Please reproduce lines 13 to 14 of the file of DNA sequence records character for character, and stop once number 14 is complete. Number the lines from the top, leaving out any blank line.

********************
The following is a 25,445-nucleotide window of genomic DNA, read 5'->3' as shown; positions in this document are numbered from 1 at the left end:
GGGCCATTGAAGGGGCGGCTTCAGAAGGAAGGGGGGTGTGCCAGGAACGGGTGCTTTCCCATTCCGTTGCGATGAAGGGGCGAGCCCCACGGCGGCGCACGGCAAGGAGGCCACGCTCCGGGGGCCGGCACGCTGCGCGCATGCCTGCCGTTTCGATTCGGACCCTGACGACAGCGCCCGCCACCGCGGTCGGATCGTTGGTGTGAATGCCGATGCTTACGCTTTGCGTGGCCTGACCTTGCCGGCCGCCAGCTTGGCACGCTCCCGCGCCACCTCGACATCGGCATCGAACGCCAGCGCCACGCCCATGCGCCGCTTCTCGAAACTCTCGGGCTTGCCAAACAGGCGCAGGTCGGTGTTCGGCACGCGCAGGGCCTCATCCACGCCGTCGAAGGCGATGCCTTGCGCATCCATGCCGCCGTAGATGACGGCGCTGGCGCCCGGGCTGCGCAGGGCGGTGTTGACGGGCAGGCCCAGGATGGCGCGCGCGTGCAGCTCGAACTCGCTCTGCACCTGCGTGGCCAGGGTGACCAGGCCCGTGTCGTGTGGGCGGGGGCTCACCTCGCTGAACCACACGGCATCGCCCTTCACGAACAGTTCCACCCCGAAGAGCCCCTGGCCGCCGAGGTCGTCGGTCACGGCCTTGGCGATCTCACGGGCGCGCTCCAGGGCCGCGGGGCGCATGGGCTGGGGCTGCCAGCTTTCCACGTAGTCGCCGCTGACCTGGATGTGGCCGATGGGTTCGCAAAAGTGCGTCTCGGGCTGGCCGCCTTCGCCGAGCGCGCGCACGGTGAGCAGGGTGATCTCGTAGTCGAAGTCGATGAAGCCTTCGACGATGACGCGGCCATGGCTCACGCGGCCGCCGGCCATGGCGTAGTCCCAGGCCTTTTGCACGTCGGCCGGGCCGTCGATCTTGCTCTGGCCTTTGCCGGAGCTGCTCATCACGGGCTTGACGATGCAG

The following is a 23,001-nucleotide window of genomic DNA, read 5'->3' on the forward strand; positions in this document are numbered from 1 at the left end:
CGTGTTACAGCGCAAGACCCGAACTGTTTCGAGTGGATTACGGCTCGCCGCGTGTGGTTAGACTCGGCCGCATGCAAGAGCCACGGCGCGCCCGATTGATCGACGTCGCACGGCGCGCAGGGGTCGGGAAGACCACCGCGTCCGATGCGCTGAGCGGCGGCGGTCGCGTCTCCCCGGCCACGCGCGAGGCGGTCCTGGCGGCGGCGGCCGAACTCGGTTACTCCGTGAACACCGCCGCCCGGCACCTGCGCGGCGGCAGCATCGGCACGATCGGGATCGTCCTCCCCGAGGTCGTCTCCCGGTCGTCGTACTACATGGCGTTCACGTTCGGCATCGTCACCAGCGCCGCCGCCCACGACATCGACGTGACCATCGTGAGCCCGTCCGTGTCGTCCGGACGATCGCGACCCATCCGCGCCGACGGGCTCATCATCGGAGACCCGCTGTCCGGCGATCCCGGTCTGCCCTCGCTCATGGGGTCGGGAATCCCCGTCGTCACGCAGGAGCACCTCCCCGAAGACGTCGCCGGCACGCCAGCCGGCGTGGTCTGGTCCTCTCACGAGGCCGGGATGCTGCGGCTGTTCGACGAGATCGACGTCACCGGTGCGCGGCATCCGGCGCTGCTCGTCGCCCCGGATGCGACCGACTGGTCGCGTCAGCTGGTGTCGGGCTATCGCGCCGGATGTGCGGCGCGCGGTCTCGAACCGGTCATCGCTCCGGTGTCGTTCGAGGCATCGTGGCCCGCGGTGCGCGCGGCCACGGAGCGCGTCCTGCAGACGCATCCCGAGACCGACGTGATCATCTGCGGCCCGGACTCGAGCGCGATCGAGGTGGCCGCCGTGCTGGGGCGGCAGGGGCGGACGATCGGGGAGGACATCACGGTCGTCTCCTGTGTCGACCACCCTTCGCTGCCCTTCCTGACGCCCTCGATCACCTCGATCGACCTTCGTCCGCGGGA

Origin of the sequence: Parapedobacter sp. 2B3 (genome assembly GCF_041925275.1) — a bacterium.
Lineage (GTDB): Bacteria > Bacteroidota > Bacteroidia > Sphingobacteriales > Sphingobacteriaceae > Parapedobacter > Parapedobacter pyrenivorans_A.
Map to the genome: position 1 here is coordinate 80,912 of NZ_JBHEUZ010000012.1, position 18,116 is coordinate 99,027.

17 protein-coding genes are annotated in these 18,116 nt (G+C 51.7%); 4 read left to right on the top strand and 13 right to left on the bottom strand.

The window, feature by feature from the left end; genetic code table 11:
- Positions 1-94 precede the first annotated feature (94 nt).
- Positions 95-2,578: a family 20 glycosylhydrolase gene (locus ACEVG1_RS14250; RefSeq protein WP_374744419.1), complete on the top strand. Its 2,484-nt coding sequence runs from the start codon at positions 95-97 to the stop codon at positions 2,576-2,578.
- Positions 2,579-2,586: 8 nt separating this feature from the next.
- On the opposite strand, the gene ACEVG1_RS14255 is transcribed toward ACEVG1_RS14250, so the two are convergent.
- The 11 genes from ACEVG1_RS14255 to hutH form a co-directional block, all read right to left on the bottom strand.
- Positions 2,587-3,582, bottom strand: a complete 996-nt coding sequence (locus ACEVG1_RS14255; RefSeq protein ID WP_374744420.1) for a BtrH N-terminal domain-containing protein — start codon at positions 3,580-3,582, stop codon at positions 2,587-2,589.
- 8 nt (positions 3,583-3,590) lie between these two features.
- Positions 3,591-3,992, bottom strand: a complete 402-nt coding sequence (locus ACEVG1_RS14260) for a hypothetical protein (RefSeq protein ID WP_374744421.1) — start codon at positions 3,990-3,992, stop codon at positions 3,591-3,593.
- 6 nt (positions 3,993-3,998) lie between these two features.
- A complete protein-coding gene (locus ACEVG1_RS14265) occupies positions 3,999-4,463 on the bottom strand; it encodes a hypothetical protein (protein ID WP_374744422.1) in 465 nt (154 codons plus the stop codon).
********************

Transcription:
- On the opposite strand, the gene ACEVG1_RS14255 is transcribed toward ACEVG1_RS14250, so the two are convergent.
- The 11 genes from ACEVG1_RS14255 to hutH form a co-directional block, all read right to left on the bottom strand.